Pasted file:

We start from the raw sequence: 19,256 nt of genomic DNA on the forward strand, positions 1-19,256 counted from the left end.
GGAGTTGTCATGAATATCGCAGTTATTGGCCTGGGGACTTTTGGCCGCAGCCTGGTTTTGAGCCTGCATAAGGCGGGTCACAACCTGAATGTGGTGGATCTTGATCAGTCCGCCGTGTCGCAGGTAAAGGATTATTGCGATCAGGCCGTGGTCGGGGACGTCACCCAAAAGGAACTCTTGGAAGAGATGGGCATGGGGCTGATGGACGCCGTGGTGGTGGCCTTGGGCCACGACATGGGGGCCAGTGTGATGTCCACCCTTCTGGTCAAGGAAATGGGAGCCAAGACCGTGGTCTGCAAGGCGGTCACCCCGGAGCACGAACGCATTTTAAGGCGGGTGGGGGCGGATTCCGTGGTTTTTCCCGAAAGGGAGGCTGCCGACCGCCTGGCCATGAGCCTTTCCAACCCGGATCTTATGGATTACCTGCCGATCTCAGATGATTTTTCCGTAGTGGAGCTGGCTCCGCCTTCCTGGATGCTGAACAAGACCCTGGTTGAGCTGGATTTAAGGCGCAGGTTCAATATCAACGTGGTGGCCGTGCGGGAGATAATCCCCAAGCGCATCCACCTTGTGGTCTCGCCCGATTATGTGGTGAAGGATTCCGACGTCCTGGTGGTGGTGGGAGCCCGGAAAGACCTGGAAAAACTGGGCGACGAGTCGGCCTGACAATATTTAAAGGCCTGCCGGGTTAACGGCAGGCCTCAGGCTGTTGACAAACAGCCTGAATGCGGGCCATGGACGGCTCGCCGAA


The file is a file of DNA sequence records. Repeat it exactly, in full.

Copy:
We start from the raw sequence: 19,256 nt of genomic DNA on the forward strand, positions 1-19,256 counted from the left end.
GGAGTTGTCATGAATATCGCAGTTATTGGCCTGGGGACTTTTGGCCGCAGCCTGGTTTTGAGCCTGCATAAGGCGGGTCACAACCTGAATGTGGTGGATCTTGATCAGTCCGCCGTGTCGCAGGTAAAGGATTATTGCGATCAGGCCGTGGTCGGGGACGTCACCCAAAAGGAACTCTTGGAAGAGATGGGCATGGGGCTGATGGACGCCGTGGTGGTGGCCTTGGGCCACGACATGGGGGCCAGTGTGATGTCCACCCTTCTGGTCAAGGAAATGGGAGCCAAGACCGTGGTCTGCAAGGCGGTCACCCCGGAGCACGAACGCATTTTAAGGCGGGTGGGGGCGGATTCCGTGGTTTTTCCCGAAAGGGAGGCTGCCGACCGCCTGGCCATGAGCCTTTCCAACCCGGATCTTATGGATTACCTGCCGATCTCAGATGATTTTTCCGTAGTGGAGCTGGCTCCGCCTTCCTGGATGCTGAACAAGACCCTGGTTGAGCTGGATTTAAGGCGCAGGTTCAATATCAACGTGGTGGCCGTGCGGGAGATAATCCCCAAGCGCATCCACCTTGTGGTCTCGCCCGATTATGTGGTGAAGGATTCCGACGTCCTGGTGGTGGTGGGAGCCCGGAAAGACCTGGAAAAACTGGGCGACGAGTCGGCCTGACAATATTTAAAGGCCTGCCGGGTTAACGGCAGGCCTCAGGCTGTTGACAAACAGCCTGAATGCGGGCCATGGACGGCTCGCCGAA